I use .Net for a lot of my work, but not all of it. When I do use .Net I never use the server controls or built-in post-back functionality. I am a pretty firm believer in a tiered architecture and run away from things that comingle presentation, business, and data storage/retrieval logic. Over the years I have inherited many systems that do so and they are a nightmare to manage.

If you maintain a clear segregation of the application tiers, use a good object model, and, as was stated by another poster, know what your code is doing, then .Net can serve you well. Of course that is also true of PHP. If you don't do these things, then no tool can save you.

If you are writing websites or applications where there is no chance that they will need to evolve over the years, then it really doesn't matter that much. These topics become hot issues when you need to open the code up after some time and make significant changes.

centime

5+ Year Member



 
Msg#: 3933580 posted 6:39 pm on Jul 6, 2009 (gmt 0)

@Gibble

I find that many excel commands have a vb.net twin.

if i can do something in excel, generally i Cn find a similar command to do something similar in vb.net

as far as i can tell, .net itself is a framework just like its name says, and the code to manipulate the frame work can be generated via c#, v.c++, vb.net,,,,,

vordmeister

10+ Year Member



 
Msg#: 3933580 posted 7:12 pm on Jul 6, 2009 (gmt 0)

I started in asp, moved to asp.net and from there to php. Main problems with asp.net for me were the hosting costs, limitations some hosts imposed, database costs if you got involved with the MS one, and the difficulty in finding a decent shared host.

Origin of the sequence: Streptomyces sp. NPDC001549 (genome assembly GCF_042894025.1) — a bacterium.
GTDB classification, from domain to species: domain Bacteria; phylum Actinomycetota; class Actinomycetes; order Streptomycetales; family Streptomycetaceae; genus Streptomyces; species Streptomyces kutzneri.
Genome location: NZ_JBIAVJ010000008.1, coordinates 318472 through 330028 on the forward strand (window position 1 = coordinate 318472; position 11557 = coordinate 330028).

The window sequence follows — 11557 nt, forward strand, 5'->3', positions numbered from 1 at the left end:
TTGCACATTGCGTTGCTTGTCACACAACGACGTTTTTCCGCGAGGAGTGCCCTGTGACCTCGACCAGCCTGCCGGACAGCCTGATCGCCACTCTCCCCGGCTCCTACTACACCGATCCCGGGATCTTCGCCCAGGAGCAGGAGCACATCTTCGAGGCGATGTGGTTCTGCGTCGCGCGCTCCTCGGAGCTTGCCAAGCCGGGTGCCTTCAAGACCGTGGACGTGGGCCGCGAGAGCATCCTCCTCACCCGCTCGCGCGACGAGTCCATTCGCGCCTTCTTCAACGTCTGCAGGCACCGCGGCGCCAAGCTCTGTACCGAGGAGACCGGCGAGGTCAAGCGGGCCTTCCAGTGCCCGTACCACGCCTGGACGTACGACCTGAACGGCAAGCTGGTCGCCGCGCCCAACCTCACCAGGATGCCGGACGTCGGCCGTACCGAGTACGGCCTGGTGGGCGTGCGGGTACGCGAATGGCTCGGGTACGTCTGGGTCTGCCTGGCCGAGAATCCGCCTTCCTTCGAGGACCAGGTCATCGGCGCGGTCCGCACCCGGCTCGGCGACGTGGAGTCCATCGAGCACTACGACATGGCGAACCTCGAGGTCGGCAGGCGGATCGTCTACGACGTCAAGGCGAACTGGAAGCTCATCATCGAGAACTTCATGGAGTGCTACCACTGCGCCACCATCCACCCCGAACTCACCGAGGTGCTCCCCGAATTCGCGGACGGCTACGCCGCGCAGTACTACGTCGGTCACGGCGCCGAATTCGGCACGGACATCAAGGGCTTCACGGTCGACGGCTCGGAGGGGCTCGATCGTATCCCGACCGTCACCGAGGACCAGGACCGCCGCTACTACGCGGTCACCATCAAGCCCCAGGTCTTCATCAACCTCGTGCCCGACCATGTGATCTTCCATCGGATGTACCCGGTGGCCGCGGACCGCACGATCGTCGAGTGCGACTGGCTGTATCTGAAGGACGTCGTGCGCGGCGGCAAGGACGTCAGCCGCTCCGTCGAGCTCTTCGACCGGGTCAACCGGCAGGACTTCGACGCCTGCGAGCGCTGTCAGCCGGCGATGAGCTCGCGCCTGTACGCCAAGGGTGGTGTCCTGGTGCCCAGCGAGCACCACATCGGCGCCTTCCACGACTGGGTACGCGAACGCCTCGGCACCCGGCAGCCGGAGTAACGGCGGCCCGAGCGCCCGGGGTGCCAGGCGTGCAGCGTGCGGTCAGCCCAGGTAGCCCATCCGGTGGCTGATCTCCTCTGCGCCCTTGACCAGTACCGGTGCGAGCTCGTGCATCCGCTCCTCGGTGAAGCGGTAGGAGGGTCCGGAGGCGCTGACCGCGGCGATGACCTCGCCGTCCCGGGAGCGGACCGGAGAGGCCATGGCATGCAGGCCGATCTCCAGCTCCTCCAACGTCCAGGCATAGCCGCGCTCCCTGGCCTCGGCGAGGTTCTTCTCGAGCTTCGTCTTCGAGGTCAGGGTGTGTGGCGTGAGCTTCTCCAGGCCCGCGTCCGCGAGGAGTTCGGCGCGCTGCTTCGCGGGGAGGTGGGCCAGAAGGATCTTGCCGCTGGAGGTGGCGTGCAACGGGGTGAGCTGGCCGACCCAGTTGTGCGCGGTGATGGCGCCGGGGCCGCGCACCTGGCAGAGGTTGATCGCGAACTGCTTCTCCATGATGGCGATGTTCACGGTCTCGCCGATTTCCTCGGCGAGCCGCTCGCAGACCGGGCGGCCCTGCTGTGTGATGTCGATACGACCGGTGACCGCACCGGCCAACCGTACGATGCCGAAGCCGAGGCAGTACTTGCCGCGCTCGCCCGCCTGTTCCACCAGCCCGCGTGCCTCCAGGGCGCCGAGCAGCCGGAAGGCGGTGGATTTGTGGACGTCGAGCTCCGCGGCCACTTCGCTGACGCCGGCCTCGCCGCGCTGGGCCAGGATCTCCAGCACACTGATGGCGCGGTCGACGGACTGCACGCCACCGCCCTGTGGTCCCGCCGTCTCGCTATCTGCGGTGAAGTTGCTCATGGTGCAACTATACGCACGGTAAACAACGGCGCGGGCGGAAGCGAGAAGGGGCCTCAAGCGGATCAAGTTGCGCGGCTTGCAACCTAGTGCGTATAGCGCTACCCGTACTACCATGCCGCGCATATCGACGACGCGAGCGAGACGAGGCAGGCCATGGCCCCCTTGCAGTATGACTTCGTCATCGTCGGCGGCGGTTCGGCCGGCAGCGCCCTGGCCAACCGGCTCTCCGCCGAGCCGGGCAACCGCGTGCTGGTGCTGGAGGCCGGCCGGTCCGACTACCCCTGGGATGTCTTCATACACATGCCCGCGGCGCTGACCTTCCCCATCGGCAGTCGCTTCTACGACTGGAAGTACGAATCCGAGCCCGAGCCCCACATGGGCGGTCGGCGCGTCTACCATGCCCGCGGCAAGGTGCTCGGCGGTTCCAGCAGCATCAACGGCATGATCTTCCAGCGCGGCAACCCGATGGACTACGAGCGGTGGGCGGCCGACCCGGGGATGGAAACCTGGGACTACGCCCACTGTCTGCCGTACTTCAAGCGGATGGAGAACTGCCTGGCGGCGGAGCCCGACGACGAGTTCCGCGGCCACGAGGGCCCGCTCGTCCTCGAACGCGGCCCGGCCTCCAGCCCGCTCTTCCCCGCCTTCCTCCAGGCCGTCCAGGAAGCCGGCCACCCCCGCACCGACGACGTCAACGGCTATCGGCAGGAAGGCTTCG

Moved over to php for that reason. I'm no code guru, but get on with it well. My code seems shorter and tidier, though that's probably more because I'm getting the hang of it more. There's a lot of stuff on the internet for when I get stuck including the php manual which is excellent.

I've ended up on a dedicated windows server, but I'm running only php (together with the odd windows batch file and executable). I like the mix - I very rarely come up against limitations.

JerryOdom

10+ Year Member



 
Msg#: 3933580 posted 7:33 pm on Jul 6, 2009 (gmt 0)

I prefer PHP for web site applications that I build for small businesses or personal projects that I expose to the outside world. I feel like I know exactly what's going on with my application using PHP & open source.

ASP.NET is great for Intranet web applications and the only way I go for that. It's even better for developing projects that need to be passed around to multiple developers. For me the thicker the application the more likely I am to use .NET. The AJAX is simple, WCF/Sliverlight are getting easier and the ability the manipulate services/WCF quickly makes it hard to pass up.

That being said if you have an ASP.NET AJAX application fire up Fire Bug and check out how much extra crap gets thrown around with requests.

This 32 message thread spans 2 pages: 32 ( [1] 2 > >